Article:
First, his holding that the claims based on CMOs were precluded from coverage under the Brookstreet policy’s exclusion for derivatives claims is a reminder that the way insurance policies respond to many of the current claims based on complex financial instruments could involve a host of complicated insurance issues.
Although the exclusion that the CMO claims triggered in the Brookstreet case is peculiar to the specific type of insurance policy involved in that case, similar questions could arise under other policies in connection with other claims relating to complex investment securities and other financial instruments.
Many of the types of recurring claims asserted in the current litigation wave (e.g., the auction rate securities suits and the Madoff feeder fund lawsuits) present allegations of the type for which professional liability policies like that involved in the Brookstreet case were designed to respond. However, as the Brookstreet case shows, there potentially could be a host of complex coverage issues associated with many of these claims, depending on the facts alleged and the specific policy language involved.
Second, Judge Carey’s ruling on the interrelatedness issue is a reminder of how difficult interrelatedness questions can be. The term "interrelated" is neither defined in the typical policy nor is it self-defining. At a certain level of generalization, everything in the universe is interrelated, and at the same time, at another level, nothing is interrelated. What makes something interrelated for insurance coverage purposes can become quite situational and subjective, which leads many judges, like Judge Carney here, to want to leave interrelatedness questions to the jury.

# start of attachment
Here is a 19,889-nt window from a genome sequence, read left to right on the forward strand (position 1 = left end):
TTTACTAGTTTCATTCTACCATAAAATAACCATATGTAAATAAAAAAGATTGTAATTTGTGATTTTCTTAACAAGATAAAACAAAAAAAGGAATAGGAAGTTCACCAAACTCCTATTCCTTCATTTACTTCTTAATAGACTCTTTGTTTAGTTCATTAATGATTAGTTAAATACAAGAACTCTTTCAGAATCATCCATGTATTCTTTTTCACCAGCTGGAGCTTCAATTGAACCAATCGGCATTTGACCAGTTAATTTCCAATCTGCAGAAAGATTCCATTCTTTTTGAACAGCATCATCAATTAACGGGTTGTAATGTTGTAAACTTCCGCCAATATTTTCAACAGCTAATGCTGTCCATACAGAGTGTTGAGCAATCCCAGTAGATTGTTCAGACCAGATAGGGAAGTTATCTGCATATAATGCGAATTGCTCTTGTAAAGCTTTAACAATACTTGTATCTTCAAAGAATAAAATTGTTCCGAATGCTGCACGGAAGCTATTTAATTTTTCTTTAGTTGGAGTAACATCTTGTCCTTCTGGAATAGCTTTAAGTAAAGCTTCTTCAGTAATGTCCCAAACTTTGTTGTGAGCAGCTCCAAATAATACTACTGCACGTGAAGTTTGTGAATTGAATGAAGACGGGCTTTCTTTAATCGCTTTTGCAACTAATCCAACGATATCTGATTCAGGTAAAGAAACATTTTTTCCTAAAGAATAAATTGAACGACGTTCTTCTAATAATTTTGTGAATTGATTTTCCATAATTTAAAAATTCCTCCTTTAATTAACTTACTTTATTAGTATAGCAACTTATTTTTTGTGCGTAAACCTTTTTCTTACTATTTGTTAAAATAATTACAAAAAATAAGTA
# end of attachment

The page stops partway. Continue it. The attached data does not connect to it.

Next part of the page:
Many of the cases in the subprime and credit crisis litigation wave present interrelatedness questions. Different complaints against the same or similar defendants in different policy periods raise the question whether one or several policies have been triggered. Judge Carney’s ruling in this case shows how difficult it may be for carriers seeking to rely on interrelatedness arguments. My own experience, consistent with Judge Carney’s ruling, is that courts tend to resolve interrelatedness questions in a way that maximizes the amount of insurance available.
Finally, Judge Carney’s rulings on the claims made and late notice issues are largely unremarkable, except as pertains to the question of the timeliness of notice for notices provided within the policy period but beyond the 30-day notice period. Judge Carney strictly enforced the policy’s 30-day notice requirement, and declined to even consider arguments based on the absence of prejudice.
Judge Carney’s literal enforcement of the notice requirement is is particularly noteworthy in that his ruling operated to preclude coverage for the claims of claimants where were in no way themselves involved with or responsible for the late provision of notice. ‘
In any event, Judge Carney’s rulings present an interesting case study. Special thanks to a loyal reader for providing me with copies of Judge Carney’s rulings.